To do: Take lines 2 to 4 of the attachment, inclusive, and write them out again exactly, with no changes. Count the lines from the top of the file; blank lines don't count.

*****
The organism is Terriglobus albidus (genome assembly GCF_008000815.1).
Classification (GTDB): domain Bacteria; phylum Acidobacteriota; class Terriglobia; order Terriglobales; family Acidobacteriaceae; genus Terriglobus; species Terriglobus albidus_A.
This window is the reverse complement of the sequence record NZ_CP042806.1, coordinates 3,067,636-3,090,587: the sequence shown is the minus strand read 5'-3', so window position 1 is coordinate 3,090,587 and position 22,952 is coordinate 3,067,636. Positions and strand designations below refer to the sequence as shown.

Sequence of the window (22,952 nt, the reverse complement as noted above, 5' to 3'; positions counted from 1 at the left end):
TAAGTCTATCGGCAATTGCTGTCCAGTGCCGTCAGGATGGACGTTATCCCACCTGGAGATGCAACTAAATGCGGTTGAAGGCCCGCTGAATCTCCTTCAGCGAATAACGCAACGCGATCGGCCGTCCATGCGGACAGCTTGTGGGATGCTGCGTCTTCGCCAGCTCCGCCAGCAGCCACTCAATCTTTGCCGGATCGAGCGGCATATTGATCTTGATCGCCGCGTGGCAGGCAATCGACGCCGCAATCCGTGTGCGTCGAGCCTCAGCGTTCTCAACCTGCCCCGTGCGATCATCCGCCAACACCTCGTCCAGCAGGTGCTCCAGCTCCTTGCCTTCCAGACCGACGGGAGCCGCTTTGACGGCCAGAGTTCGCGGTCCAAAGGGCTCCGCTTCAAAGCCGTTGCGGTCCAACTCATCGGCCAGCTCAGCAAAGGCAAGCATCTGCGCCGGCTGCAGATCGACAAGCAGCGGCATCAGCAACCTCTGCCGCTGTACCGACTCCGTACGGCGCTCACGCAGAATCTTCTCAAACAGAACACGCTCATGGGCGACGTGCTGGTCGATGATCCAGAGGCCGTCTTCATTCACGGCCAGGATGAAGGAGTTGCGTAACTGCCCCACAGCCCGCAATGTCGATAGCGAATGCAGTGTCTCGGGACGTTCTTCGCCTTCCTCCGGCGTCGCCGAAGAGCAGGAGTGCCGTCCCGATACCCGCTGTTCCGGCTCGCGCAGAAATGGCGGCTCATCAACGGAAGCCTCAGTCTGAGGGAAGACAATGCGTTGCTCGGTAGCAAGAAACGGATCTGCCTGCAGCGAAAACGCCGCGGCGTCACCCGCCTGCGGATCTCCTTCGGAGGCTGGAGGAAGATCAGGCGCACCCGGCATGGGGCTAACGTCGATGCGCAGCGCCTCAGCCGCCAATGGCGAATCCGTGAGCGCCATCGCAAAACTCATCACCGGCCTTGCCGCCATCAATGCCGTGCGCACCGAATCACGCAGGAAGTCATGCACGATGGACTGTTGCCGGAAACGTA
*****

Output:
Classification (GTDB): domain Bacteria; phylum Acidobacteriota; class Terriglobia; order Terriglobales; family Acidobacteriaceae; genus Terriglobus; species Terriglobus albidus_A.
This window is the reverse complement of the sequence record NZ_CP042806.1, coordinates 3,067,636-3,090,587: the sequence shown is the minus strand read 5'-3', so window position 1 is coordinate 3,090,587 and position 22,952 is coordinate 3,067,636. Positions and strand designations below refer to the sequence as shown.

Sequence of the window (22,952 nt, the reverse complement as noted above, 5' to 3'; positions counted from 1 at the left end):